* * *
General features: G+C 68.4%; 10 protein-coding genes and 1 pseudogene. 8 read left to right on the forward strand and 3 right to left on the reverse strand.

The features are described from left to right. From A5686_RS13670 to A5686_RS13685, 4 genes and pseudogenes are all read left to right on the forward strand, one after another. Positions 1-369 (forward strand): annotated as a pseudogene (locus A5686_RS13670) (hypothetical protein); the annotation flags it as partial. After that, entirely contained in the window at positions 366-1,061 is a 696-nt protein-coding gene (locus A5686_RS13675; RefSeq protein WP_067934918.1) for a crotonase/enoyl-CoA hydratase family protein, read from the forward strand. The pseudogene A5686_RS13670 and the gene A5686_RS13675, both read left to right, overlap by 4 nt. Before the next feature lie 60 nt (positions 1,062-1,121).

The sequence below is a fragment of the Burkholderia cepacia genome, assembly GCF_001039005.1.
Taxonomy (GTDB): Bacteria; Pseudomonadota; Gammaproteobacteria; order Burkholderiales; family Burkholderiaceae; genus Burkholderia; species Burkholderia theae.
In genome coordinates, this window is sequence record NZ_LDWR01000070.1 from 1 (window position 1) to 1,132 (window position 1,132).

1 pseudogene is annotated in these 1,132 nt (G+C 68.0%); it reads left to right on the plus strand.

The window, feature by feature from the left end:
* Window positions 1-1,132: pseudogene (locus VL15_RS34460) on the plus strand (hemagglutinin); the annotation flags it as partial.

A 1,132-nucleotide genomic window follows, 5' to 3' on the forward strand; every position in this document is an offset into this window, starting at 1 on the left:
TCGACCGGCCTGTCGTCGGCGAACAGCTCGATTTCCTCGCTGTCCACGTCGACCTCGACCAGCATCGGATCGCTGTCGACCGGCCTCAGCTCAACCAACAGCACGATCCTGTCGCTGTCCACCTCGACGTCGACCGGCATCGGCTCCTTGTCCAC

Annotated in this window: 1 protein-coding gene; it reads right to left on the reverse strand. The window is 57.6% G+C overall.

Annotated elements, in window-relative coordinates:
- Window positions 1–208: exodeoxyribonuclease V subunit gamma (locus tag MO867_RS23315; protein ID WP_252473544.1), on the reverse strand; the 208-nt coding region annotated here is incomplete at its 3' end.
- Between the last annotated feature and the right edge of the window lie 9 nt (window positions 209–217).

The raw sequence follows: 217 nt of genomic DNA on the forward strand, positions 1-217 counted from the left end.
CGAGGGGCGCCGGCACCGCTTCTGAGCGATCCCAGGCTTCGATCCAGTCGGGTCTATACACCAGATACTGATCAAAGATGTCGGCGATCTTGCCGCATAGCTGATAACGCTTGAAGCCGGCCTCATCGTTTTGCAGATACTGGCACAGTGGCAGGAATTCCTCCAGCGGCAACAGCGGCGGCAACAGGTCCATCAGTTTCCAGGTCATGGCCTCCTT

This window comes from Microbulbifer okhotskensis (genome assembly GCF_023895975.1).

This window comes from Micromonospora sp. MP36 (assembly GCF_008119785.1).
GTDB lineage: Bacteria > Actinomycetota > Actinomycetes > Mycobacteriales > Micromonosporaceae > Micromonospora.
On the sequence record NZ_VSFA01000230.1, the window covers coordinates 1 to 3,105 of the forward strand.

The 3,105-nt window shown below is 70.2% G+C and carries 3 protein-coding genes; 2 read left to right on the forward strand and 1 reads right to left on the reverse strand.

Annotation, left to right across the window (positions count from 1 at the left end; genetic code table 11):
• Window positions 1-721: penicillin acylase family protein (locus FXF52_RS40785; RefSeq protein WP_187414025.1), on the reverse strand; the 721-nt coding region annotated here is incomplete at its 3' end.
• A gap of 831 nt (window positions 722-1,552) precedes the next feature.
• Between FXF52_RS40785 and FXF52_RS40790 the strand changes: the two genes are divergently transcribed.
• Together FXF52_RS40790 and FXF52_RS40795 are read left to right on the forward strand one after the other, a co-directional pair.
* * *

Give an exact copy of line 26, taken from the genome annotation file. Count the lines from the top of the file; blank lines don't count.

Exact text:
• Together FXF52_RS40790 and FXF52_RS40795 are read left to right on the forward strand one after the other, a co-directional pair.